The 12th company advancing through shell fire to supply the 1st Battalion, 32nd Landwehr Infantry Regiment. A watercolor painting by Otto Oettel of the German 32nd Landwehr dated September 29, 1916.
signed: Oettel Sep 29 1916 - L32Reverse:12th company goes ahead through shell fire to supply the 1st battalion L32 [Translation courtesy Thomas Faust, ebay's Urfaust]
Black and white postcard with an embossed floral border, and a calendar for 1914. Two girls play at a water trough fashioned from a log, ribbons in their hair, and toy boats floating. On the trough, a poem:"This little card I send, and prayThat round about your path each dayThe light of love may shine alway."E. Hutchinson806J Copyright. Beagles' Postcards © Beagles' Postcards
Calendar from the French magazine Le Petit Journal with scenes including (clockwise from top left) the capture of a German battle flag by Zouaves and Chasseurs à pied, a French artillery crew manning a 75mm. field gun, a dragoon moving into position, a heavier gun firing, entrenched troops, and marines advancing. The calendar includes Roman Catholic holy days, saints days, Independence Day, and the time of sunrise and sunset. Illustration by L. Bomblec (?).
Children dressed as Allied soldiers run to bring the New Year, 1916. France carries the 1, the United Kingdom (in a kilt) and Belgium - his national roundel on his hat - the 9, Serbia and Russia the 1 of the decade, and Italy the 6. Japan, bearing a flag, hurries to catch up. A folding calendar card for 1916 by G. Bertrand.Reverse: the calendar for 1916Inside:With best wishes for a happy Christmas with love from Wallis
1917 Wedgwood Calendar Tile with the United States Navy Yard, Boston on the face
1918 YMCA folding calendar card of two child French and American soldiers dancing beneath a ball of mistletoe and the words "With much Love", by Ray or R.A.Y.
"In the course of the afternoon, the bombing swelled to such a pitch that all that was left was the feeling of a kind of oceanic roar, in which individual sounds were completely subordinated. From seven o'clock the square and the houses on it were subjected to fifteen-inch-shell bombardment at thirty-second intervals. There were many that did not go off, whose short, dull thumps shook the house to its foundations. Throughout, we sat in our basement, on silk-upholstered armchairs round a table, with our heads in our hands, counting the seconds between explosions. The witticisms dried up, and finally the boldest of us had nothing to say. At eight o'clock the house next door came down after taking two direct hits; its collapse occasioned a huge cloud of dust." *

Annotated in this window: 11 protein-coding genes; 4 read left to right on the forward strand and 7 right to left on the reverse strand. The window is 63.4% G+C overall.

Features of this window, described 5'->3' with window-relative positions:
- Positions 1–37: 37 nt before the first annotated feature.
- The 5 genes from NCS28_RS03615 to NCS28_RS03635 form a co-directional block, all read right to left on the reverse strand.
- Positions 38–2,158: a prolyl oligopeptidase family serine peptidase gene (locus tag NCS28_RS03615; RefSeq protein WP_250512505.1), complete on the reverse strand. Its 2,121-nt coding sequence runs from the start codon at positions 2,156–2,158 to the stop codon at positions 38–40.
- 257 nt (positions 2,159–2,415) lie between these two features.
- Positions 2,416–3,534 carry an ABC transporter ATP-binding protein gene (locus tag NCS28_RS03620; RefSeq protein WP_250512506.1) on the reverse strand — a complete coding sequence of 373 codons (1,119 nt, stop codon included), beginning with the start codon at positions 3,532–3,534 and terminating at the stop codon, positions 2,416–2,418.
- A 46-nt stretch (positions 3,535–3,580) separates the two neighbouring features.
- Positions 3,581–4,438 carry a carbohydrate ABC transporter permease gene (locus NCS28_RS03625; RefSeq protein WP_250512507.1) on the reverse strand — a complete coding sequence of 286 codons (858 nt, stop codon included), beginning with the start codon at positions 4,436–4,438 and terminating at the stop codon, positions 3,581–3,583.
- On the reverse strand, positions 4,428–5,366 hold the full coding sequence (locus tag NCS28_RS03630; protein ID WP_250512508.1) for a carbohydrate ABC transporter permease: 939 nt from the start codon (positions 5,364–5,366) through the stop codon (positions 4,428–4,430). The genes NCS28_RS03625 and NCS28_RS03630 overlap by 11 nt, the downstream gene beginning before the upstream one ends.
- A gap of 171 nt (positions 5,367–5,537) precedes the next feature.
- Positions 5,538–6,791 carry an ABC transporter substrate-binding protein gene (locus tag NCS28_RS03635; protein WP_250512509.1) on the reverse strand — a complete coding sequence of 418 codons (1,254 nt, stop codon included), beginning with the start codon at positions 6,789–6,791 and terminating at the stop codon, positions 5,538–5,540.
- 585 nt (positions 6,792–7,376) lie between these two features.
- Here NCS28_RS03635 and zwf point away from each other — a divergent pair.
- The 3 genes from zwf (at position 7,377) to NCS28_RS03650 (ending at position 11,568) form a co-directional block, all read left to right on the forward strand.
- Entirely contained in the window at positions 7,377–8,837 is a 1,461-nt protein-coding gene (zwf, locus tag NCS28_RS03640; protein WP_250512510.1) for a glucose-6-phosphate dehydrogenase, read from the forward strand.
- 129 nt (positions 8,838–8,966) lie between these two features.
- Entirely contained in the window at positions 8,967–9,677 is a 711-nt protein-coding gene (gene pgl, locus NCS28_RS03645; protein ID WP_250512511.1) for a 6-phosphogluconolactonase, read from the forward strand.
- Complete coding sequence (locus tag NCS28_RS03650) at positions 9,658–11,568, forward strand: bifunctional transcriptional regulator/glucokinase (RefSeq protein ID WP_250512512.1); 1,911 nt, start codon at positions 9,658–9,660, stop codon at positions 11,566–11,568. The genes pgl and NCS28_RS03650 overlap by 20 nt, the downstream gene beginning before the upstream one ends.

Sebastian Jünger on what he calls 'the legendary heart of the Somme,' the village of Guillemont, August 24, 1916 when the battle was in its eighth week. His platoon moved into Combles led by a runner wearing the first steel helmet the author had seen. The helmet, the runner's expressionless face, and monotonous voice signaled that Jünger's platoon was moving into a 'new and far harsher world.' They were still in reserve, and, after being given their own steel helmets, would take the front line the morning of the 25th.
* Storm of Steel by Ernst Jünger, page 95, copyright © 1920, 1961, Translation © Michael Hoffman, 2003, publisher: Penguin Books, publication date: 2003
During the four and half years of the Great War from the summer of 1914 to November 11, 1918, over eight million combatants and six million civilians died. In battle, they were killed by new and increasingly powerful weapons, 70% by artillery fire, and in higher percentages than in Europe's wars of the previous century. Civilians died from starvation, from being shelled and bombed, and from genocidal operations against ethnic minorities.
In the war and its aftermath, the empires of Germany, Austria-Hungary, Russia, and Turkey were destroyed, and new nations were born and reborn.
New technologies were invented and young ones advanced rapidly - the airplane, poison gas, the machine gun, the tank, flame-throwers, submarines. Industrial production of the technologies, of shells, of bullets, of barbed wire, grew to unprecedented levels.
Societies changed. Women entered the wage labor market to free men up for combat and to meet the production demands of the war. Passports, identity cards, and increased border controls became increasingly common.
When the war itself ended, related wars continued: in Russia, Civil War between the new Bolshevik government and its enemies, both foreign and domestic; in Turkey, war by Greece to seize islands in the Aegean Sea and parts of the mainland of Turkey itself; in Ireland, war for independence from Great Britain.
On Sunday, June 28, 1914, in the city of Sarajevo, in Bosnia-Herzegovina, a province of Austria-Hungary, a team of seven conspirators with grenades, pistols and cyanide capsules/tablets, joined the crowds that had turned out to see Archduke Franz Ferdinand, heir to the throne of Austria-Hungary, and his wife Sophie von Hohenberg. A failed assassination attempt - a grenade that slightly wounded spectators and two in the royal couple's entourage - altered some plans and led to other events. A planned visit to City Hall went ahead, but a decision to visit the victims in hospital necessitating a changed route, a failure to inform the drivers of the change, the lead driver's attempt to back to correct the mistake - put the Archduke's stopped car in front of the most determined of the assassins, the Bosnian Serb Gavrilo Princip. He stepped forward, averted his eyes, and fired twice, shooting the Archduke through the throat and his wife through the groin. The couple was dead within an hour. The gun, the bombs, the cyanide Princip took, and some of the conspirators would be traced to Serbia.